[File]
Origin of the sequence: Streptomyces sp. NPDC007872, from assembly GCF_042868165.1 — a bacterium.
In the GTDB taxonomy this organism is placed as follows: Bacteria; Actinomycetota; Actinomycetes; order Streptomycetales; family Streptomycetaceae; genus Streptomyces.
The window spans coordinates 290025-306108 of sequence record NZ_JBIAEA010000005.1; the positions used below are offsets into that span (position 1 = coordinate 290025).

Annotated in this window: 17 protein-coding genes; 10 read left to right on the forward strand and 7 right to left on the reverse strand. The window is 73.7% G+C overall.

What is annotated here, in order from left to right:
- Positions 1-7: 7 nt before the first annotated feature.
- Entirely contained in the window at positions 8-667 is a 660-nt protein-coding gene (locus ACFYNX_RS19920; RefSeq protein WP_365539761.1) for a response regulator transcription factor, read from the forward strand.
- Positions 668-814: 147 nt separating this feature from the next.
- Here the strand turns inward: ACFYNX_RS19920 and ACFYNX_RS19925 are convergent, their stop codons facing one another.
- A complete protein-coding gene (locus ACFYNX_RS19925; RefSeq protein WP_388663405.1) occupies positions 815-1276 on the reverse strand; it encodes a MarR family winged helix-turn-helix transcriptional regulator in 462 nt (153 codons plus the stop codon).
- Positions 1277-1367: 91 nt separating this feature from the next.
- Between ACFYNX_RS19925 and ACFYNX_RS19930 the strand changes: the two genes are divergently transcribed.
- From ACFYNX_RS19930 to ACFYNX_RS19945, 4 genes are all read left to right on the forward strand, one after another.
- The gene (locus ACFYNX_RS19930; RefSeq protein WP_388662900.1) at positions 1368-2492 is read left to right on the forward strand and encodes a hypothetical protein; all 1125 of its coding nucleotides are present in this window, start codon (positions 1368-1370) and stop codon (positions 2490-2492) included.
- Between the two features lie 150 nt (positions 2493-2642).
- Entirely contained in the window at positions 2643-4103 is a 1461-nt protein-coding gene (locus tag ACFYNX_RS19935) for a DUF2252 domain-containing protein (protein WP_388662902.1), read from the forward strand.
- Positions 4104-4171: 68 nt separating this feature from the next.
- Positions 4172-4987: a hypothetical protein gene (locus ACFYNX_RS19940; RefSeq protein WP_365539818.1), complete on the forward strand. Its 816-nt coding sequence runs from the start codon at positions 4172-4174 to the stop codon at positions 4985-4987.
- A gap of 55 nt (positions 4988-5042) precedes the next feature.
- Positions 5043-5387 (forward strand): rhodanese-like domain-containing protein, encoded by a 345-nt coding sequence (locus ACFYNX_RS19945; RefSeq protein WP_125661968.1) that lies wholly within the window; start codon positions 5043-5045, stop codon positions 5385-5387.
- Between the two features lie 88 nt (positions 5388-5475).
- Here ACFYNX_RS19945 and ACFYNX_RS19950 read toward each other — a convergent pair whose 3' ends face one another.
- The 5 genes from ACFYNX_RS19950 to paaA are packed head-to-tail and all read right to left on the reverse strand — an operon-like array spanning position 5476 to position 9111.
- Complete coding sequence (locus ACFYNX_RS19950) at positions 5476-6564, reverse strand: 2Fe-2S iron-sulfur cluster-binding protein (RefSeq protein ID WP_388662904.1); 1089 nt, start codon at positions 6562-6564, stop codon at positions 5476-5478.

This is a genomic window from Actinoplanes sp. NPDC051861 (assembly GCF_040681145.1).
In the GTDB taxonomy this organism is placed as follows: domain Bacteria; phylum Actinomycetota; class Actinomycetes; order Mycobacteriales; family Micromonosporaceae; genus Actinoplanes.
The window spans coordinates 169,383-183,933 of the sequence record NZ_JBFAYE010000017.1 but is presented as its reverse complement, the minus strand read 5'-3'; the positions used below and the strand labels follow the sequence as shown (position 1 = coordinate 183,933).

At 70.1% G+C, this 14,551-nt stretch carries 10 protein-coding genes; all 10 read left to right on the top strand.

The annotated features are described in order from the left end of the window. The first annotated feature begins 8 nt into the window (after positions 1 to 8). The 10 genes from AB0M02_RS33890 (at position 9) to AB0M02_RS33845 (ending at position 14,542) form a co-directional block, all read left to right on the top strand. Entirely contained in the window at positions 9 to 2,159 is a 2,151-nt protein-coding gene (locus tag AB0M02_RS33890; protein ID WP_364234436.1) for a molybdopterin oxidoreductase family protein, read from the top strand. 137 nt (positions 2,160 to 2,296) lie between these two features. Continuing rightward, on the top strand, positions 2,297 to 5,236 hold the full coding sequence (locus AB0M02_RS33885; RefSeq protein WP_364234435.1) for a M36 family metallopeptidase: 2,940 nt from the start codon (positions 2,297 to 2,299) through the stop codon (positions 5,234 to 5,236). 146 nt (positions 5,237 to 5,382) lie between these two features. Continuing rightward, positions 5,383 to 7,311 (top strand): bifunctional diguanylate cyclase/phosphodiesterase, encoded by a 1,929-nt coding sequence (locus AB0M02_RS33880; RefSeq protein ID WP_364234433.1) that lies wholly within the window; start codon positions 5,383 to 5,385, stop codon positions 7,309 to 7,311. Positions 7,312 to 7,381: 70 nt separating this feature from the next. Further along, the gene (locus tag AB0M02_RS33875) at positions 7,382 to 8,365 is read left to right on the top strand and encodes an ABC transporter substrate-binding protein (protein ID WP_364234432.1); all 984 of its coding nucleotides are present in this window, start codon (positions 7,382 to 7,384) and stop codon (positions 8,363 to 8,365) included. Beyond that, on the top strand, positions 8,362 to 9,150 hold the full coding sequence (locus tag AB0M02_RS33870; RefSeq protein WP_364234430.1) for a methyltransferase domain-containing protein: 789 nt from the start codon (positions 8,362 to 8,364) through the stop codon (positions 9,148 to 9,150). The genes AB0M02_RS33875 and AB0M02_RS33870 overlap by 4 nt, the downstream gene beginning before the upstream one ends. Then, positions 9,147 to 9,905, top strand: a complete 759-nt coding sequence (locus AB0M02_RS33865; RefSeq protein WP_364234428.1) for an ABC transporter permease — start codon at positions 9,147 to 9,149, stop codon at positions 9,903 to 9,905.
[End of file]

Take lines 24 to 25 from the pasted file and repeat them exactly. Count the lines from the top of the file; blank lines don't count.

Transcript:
- Complete coding sequence (locus ACFYNX_RS19950) at positions 5476-6564, reverse strand: 2Fe-2S iron-sulfur cluster-binding protein (RefSeq protein ID WP_388662904.1); 1089 nt, start codon at positions 6562-6564, stop codon at positions 5476-5478.

This is a genomic window from Actinoplanes sp. NPDC051861 (assembly GCF_040681145.1).